I'm sure by now you know the story, but a quick refresher should do no harm. The film reiterates the story of a lion cub named Simba (voiced by JD McCrary as a cub and Donald Glover as an adult), who is set to inherit the throne of the Pride Lands, where he'll rule over a grandiose patch of African pastures inhabited by many different animals, succeeding King Mufasa (James Earl Jones, reprising his role from the 1994 film). Not if Mufasa's vindictive brother Scar (Chiwetel Ejiofor) can help it, however. His plan to kill both his brother and nephew goes over fairly well, as he pushes Mufasa into a stampede and tells Simba to scram, convincing the cub he's responsible for his father's death.
Simba leaves behind all he (barely) knows before being taken in by two lovable mooks known as Timon (Billy Eichner), a meerkat, and Pumbaa (Seth Rogen), a warthog. Whereas Simba was taught the "circle of life" from his father, Timon and Pumbaa give him the perspective of the bottom-feeders who see their lives as little else besides an obligatory journey that will end bleakly. With that said, hakuna matata!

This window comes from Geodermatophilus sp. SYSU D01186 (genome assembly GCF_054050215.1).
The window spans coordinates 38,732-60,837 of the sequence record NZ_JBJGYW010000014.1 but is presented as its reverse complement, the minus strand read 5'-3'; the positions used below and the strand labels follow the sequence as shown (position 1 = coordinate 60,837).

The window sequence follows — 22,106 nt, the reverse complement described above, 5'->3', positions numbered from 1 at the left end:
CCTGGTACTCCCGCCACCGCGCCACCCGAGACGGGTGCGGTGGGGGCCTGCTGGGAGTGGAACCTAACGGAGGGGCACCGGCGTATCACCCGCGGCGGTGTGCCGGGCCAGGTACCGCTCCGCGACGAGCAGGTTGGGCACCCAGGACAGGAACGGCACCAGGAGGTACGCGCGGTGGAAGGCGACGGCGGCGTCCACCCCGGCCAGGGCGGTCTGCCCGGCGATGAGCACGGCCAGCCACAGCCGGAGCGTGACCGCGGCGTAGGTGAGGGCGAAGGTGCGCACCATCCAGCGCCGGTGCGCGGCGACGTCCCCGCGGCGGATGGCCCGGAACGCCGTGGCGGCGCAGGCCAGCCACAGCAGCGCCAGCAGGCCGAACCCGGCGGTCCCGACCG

The beautiful component about animation is the most obvious: its ability to convey what can't be expressed or duplicated in the real world. Disney proved that tremendously with the original Lion King — an unfair signifier the animated feature will now have to be known as — by way of sympathetic facial expressions and moments of grand emotional relevance. Those are two details lost in this reboot, for no matter how far advancements in computer animation have progressed in curating a lion's fur or the acrobatics of harmless flies, technology is still ill-equipped to remove the dead eyes and expression-less faces of animals. If they're not menacing by showing their teeth, they're unnervingly neutral in their appearance.